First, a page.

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House of Lords

Monday, 6th November 1995.

The House met at half-past two of the clock: The LORD CHANCELLOR on the Woolsack.

Prayers—Read by the Lord Bishop of Southwark.

EC Proposals: Prompt Scrutiny

Lord Bruce of Donington asked Her Majesty's Government:

    What action they propose to take in order that Parliament receives all European Commission proposals for legislation in time for adequate parliamentary scrutiny prior to their consideration for decision by the Council of Ministers.

The Minister of State, Foreign and Commonwealth Office (Baroness Chalker of Wallasey): My Lords, we are always concerned if Parliament does not receive legislative proposals in good time to scrutinise them before their consideration in the Council. The Commission and the Council secretariat are well aware of the need to reduce delays in making draft legislation available. We are considering a number of proposals to reduce delays, some of which we hope to secure at the IGC.

Lord Bruce of Donington: My Lords, is the noble Baroness aware that that Answer is far from satisfactory? Is she further aware that the Select Committee of the other place recently concluded, in its Report 239-I at pages xxiv to xxxv, that in over 40 instances last year, taken at random, items were passed by the Council without any consideration at all by Parliament? Is the Minister aware that the French Government have already taken action and have declined to consider questions in Council of which the French Parliament has not received more than a fortnight's notice?

Baroness Chalker of Wallasey: My Lords, I am sorry that the noble Lord, Lord Bruce, should be so dissatisfied. We receive the vast majority of documents in good time for scrutiny before consideration in the Council. Of nearly 800 documents deposited last year, about 2½ per cent. produced complaints from the scrutiny committees of this House and another place. We know the reasons; we have always taken delays extremely seriously. We raise each individual case with the relevant institution. We have raised the delays not only with the Commission but also with the Council secretariat which has promised to do all it can to minimise the problems. As the noble Lord knows, we are committed to maintaining and enhancing the role of national parliaments in the European Union and, in particular, the scrutinising of Community legislation. In that we have been the leaders in seeking the change which we hope will be brought about fairly shortly.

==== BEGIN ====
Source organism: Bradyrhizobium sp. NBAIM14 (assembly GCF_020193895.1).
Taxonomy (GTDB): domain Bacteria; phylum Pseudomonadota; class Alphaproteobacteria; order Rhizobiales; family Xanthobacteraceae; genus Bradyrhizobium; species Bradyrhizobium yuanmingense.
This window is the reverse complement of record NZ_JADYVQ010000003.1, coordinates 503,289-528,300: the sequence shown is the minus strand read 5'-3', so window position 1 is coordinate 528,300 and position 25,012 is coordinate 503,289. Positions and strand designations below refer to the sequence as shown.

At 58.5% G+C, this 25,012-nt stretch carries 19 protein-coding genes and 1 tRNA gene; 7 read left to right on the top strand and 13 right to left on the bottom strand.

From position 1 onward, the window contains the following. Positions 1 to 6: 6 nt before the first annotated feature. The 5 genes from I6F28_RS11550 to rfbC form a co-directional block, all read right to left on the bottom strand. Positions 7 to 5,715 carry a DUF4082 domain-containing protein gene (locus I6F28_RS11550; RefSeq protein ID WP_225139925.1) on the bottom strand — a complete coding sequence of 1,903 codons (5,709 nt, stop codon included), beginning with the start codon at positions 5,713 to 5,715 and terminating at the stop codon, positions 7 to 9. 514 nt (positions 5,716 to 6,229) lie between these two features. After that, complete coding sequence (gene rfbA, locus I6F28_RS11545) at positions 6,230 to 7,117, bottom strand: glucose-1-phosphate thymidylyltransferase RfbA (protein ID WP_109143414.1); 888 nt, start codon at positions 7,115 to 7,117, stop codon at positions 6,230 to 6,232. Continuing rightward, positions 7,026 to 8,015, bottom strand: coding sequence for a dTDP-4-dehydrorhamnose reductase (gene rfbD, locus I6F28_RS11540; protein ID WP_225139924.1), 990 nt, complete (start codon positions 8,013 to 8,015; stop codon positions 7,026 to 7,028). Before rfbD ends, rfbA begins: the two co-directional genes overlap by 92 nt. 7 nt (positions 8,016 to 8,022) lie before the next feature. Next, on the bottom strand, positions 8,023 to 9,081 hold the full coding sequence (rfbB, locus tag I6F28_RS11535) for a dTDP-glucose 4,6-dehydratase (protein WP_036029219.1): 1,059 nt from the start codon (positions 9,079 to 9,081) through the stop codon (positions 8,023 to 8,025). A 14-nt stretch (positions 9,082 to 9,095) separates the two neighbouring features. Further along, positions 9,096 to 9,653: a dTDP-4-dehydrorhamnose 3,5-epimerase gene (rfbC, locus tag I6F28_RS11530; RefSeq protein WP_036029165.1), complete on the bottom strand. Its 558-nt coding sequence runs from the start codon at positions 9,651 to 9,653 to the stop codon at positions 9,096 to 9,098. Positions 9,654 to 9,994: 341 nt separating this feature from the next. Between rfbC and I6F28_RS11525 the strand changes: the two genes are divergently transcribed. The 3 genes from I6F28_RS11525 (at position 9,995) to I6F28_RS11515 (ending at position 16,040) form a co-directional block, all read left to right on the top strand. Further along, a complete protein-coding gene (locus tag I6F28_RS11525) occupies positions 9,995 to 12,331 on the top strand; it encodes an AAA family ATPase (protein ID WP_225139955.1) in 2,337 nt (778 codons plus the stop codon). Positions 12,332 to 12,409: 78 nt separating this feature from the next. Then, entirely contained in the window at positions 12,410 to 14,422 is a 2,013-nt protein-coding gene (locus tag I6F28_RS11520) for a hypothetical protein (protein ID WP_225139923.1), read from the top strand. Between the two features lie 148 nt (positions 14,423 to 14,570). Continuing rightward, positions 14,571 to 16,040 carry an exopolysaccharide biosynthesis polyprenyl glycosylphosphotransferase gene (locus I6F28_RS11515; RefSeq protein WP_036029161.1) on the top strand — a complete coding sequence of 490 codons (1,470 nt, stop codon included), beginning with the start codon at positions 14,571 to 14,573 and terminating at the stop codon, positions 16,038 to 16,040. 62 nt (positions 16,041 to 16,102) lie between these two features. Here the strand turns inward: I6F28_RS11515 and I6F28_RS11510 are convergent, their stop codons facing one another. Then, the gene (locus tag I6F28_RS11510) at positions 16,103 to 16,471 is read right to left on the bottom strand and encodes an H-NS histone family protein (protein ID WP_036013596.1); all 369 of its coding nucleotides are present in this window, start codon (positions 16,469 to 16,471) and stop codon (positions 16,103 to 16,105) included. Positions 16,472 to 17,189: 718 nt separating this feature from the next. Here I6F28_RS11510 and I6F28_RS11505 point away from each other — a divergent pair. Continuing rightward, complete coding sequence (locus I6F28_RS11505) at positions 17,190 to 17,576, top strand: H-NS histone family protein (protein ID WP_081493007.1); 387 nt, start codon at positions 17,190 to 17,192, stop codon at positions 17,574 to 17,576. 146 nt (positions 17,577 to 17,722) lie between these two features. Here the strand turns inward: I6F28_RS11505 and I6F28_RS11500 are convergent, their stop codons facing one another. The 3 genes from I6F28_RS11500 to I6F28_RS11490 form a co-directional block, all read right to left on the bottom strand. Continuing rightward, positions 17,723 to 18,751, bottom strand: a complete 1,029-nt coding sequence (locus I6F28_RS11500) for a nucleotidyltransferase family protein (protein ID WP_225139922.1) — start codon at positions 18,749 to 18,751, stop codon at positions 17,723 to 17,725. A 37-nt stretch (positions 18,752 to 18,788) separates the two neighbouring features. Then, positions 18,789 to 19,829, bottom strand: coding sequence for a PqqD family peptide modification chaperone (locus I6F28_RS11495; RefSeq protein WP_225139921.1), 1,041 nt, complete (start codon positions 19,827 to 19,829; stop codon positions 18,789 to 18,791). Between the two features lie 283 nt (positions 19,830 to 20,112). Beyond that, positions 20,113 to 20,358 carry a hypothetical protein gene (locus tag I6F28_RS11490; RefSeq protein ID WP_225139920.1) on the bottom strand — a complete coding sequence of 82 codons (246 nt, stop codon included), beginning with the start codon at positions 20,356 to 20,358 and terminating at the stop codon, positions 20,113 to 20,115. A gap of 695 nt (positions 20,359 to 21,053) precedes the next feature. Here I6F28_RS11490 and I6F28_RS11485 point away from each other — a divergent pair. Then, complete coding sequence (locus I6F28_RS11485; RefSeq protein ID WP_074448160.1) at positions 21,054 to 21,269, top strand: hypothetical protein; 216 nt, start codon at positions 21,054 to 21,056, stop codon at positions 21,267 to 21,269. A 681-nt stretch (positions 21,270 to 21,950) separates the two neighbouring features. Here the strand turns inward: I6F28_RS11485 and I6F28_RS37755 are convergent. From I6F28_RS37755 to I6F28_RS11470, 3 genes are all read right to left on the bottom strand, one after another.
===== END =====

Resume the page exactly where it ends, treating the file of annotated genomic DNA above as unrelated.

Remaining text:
Lord Tordoff: My Lords, is the Minister aware that, following the report from another place, a report of the IGC sub-committee of your Lordships' Select Committee

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finished its inquiries last Thursday? The report passed through that committee, assisted by the noble Lord, Lord Bruce of Donington. We endorse entirely the recommendations made by the committee of another place that there should be a minimum of four weeks. Does the Minister intend to press the matter through the Reflection Group? Is there any truth in the suggestion that the Reflection Group has already taken it on board?